Results
No significant difference was found between groups for age and BMI. The data revealed that DPN subjects had a significantly lower OCSR compared to diabetes with no neuropathy and controls at obstacle size of 10% (p<0.05). DPN subjects also demonstrated longer TR compared to other groups and for both obstacle sizes. In addition TOC was reduced in neuropathy groups. Interestingly, a significant correlation between TR and VPT (r=0.5, p<10-5) was observed indicating delay in reaction by increasing neuropathy severity. The delay becomes more pronounced by increasing the size of obstacle. Using regression model suggests that the change in reaction time between obstacle sizes of 10% and 20% of leg size is the most sensitive predictors for neuropathy severity with an odds ratio of 2.70 (p=0.02).
Conclusion
The findings demonstrate proof of concept of virtual reality application as a promising method for objective assessment of neuropathy severity, however; a further study is warranted to establish a stronger relationship between the measured parameters and neuropathy.
doi:10.1159/000338095
PMCID: PMC3955209  PMID: 22572476
Virtual Reality; Diabetes Peripheral Neuropathy; Lower Extremity Joint Perception; Body Worn Sensors; Fall Prevention; Obstacle crossing
20.  Mechanically Powered Negative Pressure Wound Therapy as a Bolster for Skin Grafting 
Summary:
The use of negative pressure wound therapy (NPWT) as a bolster for split-thickness skin grafts has been well documented in the literature. It facilitates the removal of transudate, which can result in the formation of seroma, and mitigates shear stress, which can detach the graft from the underlying wound bed. Its widespread use may be limited by factors such as increased cost and length of hospitalization. Recently, mechanically powered devices (Smart Negative Pressure; Spiracur, Inc., Sunnyvale, Calif.) have been reported as showing promise in healing wounds with outcomes surprisingly comparable to standard NPWT in the populations studied. We are unaware of any reports in the literature that have detailed the use of a mechanically powered NPWT device as a postoperative bolster for split-thickness skin grafts.
doi:10.1097/GOX.0000000000000044
PMCID: PMC4173823  PMID: 25289297
21.  The system of care for the diabetic foot: objectives, outcomes, and opportunities 
Diabetic Foot & Ankle  2013;4:10.3402/dfa.v4i0.21847.
Most cases of lower extremity limb loss in the United States occur among people with diabetes who have a diabetic foot ulcer (DFU). These DFUs and the associated limb loss that may occur lead to excess healthcare costs and have a large negative impact on mobility, psychosocial well-being, and quality of life. The strategies for DFU prevention and management are evolving, but the implementation of these prevention and management strategies remains challenging. Barriers to implementation include poor access to primary medical care; patient beliefs and lack of adherence to medical advice; delays in DFU recognition; limited healthcare resources and practice heterogeneity of specialists. Herein, we review the contemporary outcomes of DFU prevention and management to provide a framework for prioritizing quality improvement efforts within a resource-limited healthcare environment.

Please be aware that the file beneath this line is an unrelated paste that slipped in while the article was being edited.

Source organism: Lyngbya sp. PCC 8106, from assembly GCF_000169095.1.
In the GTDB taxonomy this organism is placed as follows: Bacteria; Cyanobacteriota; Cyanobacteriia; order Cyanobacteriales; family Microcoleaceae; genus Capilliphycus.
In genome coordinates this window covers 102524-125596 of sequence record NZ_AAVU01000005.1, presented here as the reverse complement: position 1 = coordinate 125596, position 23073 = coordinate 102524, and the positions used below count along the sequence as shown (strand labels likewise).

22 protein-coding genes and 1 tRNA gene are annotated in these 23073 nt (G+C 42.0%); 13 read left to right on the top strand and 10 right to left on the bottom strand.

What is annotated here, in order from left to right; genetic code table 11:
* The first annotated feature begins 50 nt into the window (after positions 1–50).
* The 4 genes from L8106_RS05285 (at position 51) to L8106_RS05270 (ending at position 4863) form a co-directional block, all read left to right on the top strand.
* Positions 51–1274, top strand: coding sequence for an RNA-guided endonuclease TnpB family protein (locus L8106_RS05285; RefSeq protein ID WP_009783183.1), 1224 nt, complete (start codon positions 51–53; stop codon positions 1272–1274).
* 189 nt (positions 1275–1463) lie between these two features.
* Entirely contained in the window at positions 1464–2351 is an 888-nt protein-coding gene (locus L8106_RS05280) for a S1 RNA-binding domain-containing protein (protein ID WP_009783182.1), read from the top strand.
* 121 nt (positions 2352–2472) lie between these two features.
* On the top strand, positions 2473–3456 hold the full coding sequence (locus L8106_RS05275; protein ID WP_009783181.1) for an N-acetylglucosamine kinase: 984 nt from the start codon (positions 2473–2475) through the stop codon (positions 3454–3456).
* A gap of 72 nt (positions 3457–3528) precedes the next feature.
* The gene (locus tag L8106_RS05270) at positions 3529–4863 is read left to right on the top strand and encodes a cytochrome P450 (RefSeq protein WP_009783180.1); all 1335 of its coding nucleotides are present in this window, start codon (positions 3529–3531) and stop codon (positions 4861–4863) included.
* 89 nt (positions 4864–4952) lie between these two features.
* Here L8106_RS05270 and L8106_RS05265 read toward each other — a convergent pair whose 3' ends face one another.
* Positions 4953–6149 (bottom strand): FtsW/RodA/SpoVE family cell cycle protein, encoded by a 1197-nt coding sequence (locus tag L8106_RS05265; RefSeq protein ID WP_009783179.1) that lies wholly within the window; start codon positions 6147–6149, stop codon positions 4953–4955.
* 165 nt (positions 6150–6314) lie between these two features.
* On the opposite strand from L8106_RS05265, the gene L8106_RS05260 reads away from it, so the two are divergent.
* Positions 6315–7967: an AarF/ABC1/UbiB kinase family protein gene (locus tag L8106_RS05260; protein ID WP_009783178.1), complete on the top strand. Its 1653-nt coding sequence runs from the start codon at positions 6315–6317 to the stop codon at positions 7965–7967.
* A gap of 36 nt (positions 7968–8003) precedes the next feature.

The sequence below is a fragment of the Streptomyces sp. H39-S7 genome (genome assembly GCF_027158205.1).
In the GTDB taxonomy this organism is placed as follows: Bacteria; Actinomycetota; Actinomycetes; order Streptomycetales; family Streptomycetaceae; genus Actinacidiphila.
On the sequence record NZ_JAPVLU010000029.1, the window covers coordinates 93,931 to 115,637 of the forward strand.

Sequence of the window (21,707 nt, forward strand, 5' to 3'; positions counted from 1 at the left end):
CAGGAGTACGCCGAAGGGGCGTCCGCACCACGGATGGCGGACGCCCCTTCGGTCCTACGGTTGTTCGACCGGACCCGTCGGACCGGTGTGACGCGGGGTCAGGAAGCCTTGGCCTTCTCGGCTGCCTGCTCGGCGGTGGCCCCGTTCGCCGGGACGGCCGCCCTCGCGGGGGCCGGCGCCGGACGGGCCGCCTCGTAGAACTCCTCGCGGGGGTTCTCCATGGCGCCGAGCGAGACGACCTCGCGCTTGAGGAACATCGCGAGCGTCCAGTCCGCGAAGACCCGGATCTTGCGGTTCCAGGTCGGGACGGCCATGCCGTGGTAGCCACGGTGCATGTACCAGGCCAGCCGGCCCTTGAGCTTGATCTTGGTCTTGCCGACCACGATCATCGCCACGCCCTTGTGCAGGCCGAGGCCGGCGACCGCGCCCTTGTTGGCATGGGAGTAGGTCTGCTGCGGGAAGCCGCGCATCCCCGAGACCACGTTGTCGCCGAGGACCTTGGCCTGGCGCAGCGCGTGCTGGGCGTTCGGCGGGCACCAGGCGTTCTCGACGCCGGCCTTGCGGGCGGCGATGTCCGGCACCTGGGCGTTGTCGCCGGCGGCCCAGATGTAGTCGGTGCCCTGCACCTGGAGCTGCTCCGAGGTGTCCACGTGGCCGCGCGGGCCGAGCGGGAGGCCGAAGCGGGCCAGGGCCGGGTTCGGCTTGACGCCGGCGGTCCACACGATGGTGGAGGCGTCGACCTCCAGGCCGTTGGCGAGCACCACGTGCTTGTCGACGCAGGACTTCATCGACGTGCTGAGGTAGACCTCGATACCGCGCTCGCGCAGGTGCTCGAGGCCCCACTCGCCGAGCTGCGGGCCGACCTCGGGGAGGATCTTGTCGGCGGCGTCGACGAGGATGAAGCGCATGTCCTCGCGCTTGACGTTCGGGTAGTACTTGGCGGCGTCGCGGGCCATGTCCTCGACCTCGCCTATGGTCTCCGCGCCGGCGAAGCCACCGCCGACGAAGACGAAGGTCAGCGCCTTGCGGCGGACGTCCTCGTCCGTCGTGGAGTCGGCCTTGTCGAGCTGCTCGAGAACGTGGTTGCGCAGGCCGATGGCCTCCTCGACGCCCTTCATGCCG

doi:10.3402/dfa.v4i0.21847
PMCID: PMC3796020  PMID: 24130936
foot ulcer; diabetes; peripheral vascular disease; diabetic neuropathy; delivery of healthcare; physician's practice patterns
22.  Long-Term Prognosis of Diabetic Foot Patients and Their Limbs 
Diabetes Care  2012;35(10):2021-2027.
OBJECTIVE
There is a dearth of long-term data regarding patient and limb survival in patients with diabetic foot ulcers (DFUs). The purpose of our study was therefore to prospectively investigate the limb and person survival of DFU patients during a follow-up period of more than 10 years.
RESEARCH DESIGN AND METHODS
Two hundred forty-seven patients with DFUs and without previous major amputation consecutively presenting to a single diabetes center between June 1998 and December 1999 were included in this study and followed up until May 2011. Mean patient age was 68.8 ± 10.9 years, 58.7% were male, and 55.5% had peripheral arterial disease (PAD). Times to first major amputation and to death were analyzed with Kaplan-Meier curves and Cox multiple regression.
RESULTS
A first major amputation occurred in 38 patients (15.4%) during follow-up. All but one of these patients had evidence of PAD at inclusion in the study, and 51.4% had severe PAD [ankle-brachial pressure index ≤0.4]). Age (hazard ratio [HR] per year, 1.05 [95% CI, 1.01–1.10]), being on dialysis (3.51 [1.02–12.07]), and PAD (35.34 [4.81–259.79]) were significant predictors for first major amputation. Cumulative mortalities at years 1, 3, 5, and 10 were 15.4, 33.1, 45.8, and 70.4%, respectively. Significant predictors for death were age (HR per year, 1.08 [95% CI, 1.06–1.10]), male sex ([1.18–2.32]), chronic renal insufficiency (1.83 [1.25–2.66]), dialysis (6.43 [3.14–13.16]), and PAD (1.44 [1.05–1.98]).
CONCLUSIONS
Although long-term limb salvage in this modern series of diabetic foot patients is favorable, long-term survival remains poor, especially among patients with PAD or renal insufficiency.
doi:10.2337/dc12-0200
PMCID: PMC3447849  PMID: 22815299